29 October 2005
I haven’t had a holiday for nearly six months. As a result, I’m pretty much done in – making it through working days only to collapse at home in front of bad TV. This is not, if you know me, how I wish to spend my time.
So I’ve got a whole week off, and seven days in Paris – a city to which I’ve never been. Can’t wait. Will be back in a bit, no doubt, to bang on about web development, videogames, and the usual. Back soon.
29 October 2005
OK, so maybe I was a little hasty with my earlier post. We are emphatically not all developers now. The hyperbole ran away with me, and I apologise for that. But there was a nugget of truth in there.
If the Rails-revolution (and that includes all those things which perform similar functions to Rails, even if they themselves are not rails) has a real-world analogue, it’s that of the far eastern bespoke tailors. You see their ads in the papers; they fly over to London for fittings in hotels, and then make a bespoke suit for you in their workshops back in Hong Kong. You end up paying the price of a decent off-the-peg suit (about £200) for something tailored to you. Of course, it’s not quite Saville Row, but it’s still a darn sight better than a generic off-the-peg model.
And this is what the rapid-development-frameworks give to small businesses.
A small business wanting to serve the global market might consider, say, an online shop as part of its web presence. A small, local web-development firm are contracted to build one. A long while ago, said web shop built a fairly substantial (and customizable) online store. They now use this work as a basis for future stores – pull another copy off the shelf, add a few tweaks, and serve to client. To create something uniquely tailored to the client’s needs would take a lot of time – and the client, being a small business, can’t afford the time a bespoke product takes.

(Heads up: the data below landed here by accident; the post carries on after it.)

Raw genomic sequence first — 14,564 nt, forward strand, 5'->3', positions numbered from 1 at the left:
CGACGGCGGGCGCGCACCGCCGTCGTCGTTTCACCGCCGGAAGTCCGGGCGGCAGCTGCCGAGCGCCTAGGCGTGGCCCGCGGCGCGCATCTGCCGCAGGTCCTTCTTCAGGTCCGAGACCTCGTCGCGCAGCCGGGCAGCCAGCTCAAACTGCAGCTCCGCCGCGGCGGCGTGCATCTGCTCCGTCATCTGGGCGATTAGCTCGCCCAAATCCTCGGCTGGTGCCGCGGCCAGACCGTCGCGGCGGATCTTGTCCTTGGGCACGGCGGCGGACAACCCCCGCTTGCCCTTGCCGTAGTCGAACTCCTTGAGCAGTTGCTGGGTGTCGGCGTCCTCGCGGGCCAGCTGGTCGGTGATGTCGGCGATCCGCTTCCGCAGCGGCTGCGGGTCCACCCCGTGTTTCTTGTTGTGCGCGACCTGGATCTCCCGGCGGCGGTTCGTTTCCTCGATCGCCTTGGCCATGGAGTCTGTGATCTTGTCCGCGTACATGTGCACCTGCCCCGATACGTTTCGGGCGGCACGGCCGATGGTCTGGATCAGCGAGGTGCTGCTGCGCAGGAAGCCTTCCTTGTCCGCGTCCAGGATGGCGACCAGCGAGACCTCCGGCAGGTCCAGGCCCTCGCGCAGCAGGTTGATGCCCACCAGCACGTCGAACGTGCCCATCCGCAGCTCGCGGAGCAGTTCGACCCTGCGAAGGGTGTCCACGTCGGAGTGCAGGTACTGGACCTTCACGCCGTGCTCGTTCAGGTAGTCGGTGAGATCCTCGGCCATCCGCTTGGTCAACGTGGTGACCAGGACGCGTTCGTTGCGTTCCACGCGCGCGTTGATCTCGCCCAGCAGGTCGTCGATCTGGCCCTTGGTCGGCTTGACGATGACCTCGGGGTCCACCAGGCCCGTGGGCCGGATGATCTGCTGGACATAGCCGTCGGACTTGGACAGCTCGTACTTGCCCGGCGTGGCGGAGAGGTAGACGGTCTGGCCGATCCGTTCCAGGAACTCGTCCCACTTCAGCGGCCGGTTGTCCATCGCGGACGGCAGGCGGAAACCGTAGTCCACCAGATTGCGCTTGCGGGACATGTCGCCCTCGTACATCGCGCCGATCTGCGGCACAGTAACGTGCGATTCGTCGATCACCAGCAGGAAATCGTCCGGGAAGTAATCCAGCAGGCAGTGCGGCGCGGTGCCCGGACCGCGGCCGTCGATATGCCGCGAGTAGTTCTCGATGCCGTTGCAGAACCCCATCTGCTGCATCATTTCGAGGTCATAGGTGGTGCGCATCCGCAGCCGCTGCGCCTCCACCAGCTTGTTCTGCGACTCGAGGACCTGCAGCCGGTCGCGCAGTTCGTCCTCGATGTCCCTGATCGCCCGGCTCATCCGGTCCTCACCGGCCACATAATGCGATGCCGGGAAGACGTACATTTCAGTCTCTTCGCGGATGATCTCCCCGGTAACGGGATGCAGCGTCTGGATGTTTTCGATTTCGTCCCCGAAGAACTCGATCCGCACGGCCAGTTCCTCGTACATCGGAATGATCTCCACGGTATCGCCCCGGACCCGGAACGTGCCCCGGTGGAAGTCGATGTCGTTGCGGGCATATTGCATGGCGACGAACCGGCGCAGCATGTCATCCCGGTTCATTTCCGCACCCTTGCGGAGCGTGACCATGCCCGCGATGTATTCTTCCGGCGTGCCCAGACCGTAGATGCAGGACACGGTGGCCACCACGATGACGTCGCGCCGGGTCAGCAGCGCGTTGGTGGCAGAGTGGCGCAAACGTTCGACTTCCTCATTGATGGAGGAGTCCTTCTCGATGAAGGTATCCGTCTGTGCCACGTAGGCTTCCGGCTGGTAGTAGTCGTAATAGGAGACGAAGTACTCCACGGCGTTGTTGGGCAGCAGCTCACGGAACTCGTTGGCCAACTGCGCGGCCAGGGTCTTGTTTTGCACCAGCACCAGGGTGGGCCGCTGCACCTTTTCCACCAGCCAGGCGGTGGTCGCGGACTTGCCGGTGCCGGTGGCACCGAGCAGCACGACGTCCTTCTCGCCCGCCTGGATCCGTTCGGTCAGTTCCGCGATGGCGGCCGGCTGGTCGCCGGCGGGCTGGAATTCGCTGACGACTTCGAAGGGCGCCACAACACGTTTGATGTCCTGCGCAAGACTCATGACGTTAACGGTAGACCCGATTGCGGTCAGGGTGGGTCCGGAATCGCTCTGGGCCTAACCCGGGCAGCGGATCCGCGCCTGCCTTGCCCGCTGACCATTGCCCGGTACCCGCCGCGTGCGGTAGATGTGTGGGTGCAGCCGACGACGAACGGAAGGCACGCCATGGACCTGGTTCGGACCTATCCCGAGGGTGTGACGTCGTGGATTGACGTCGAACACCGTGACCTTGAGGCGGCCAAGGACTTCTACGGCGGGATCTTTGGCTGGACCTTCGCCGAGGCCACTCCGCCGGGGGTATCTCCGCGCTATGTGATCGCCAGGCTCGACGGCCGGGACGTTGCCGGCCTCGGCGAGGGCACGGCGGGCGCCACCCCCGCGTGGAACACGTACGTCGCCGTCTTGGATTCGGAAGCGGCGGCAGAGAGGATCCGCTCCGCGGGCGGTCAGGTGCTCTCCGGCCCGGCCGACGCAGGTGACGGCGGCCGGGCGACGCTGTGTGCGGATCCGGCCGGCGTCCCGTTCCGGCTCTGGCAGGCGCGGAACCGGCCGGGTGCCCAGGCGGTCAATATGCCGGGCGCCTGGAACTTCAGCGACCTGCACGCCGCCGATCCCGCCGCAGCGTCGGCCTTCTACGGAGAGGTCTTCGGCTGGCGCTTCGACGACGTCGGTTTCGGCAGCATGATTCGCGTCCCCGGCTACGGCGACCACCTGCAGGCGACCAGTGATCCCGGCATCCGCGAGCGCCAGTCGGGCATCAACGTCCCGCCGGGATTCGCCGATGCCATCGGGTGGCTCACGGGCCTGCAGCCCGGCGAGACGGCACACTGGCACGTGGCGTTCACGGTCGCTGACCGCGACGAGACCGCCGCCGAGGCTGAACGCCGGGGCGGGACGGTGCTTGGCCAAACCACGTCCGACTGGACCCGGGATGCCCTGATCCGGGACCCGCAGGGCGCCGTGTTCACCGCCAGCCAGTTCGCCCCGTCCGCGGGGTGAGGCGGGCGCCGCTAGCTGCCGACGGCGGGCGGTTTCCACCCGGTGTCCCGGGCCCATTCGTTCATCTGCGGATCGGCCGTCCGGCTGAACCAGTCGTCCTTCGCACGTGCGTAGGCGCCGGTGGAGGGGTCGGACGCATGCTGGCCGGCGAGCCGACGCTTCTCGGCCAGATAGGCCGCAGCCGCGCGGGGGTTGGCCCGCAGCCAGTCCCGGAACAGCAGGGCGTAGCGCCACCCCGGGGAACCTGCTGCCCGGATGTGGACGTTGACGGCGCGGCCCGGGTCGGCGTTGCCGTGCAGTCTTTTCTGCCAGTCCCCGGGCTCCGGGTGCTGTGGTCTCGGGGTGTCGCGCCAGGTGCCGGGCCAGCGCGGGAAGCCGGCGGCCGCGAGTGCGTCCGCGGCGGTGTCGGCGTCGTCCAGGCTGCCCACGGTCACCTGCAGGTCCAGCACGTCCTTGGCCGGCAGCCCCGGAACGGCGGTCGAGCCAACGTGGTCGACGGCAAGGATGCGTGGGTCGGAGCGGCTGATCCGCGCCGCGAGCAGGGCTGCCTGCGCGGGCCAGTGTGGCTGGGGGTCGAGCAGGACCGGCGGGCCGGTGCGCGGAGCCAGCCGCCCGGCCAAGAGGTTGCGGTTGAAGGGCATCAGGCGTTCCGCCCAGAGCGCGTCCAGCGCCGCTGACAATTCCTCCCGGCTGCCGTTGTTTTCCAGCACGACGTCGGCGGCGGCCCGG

So they receive delivery of a store that works, but has quirks that they could do without, features they don’t need, and might even lack features that could save them time; instead, they implement workflow-based workarounds to those missing features.
What the new frameworks do is put bespoke products (especially small bespoke products) within reach of small businesses. A small web-development firm isn’t going to be overworked, or take too long, to start from scratch and create a product that is 100% suitable for the client. The client will be more productive as a result. It’ll probably be a better product, too, as the product will always be built to current standards (instead of being last year’s model, dolled up).
Of course, in this new bespoke-economy, there will still be successful web-development firms who continue to serve up the old, 90%-suitable, off-the-shelf product. They might get away with this for a while, but not forever, because the bespoke economy serves everyone better – developers get the chance to constantly be creating new things; clients get the product they’ve always wanted.
So we’re not all developers, we’re just all in a position to get bespoke development at off-the-peg prices (or less). I mentioned ‘software scaling down to a userbase of one’. It’s not that this is possible – it always has been – that makes these new development frameworks exciting, but that it’s suddenly become very, very viable.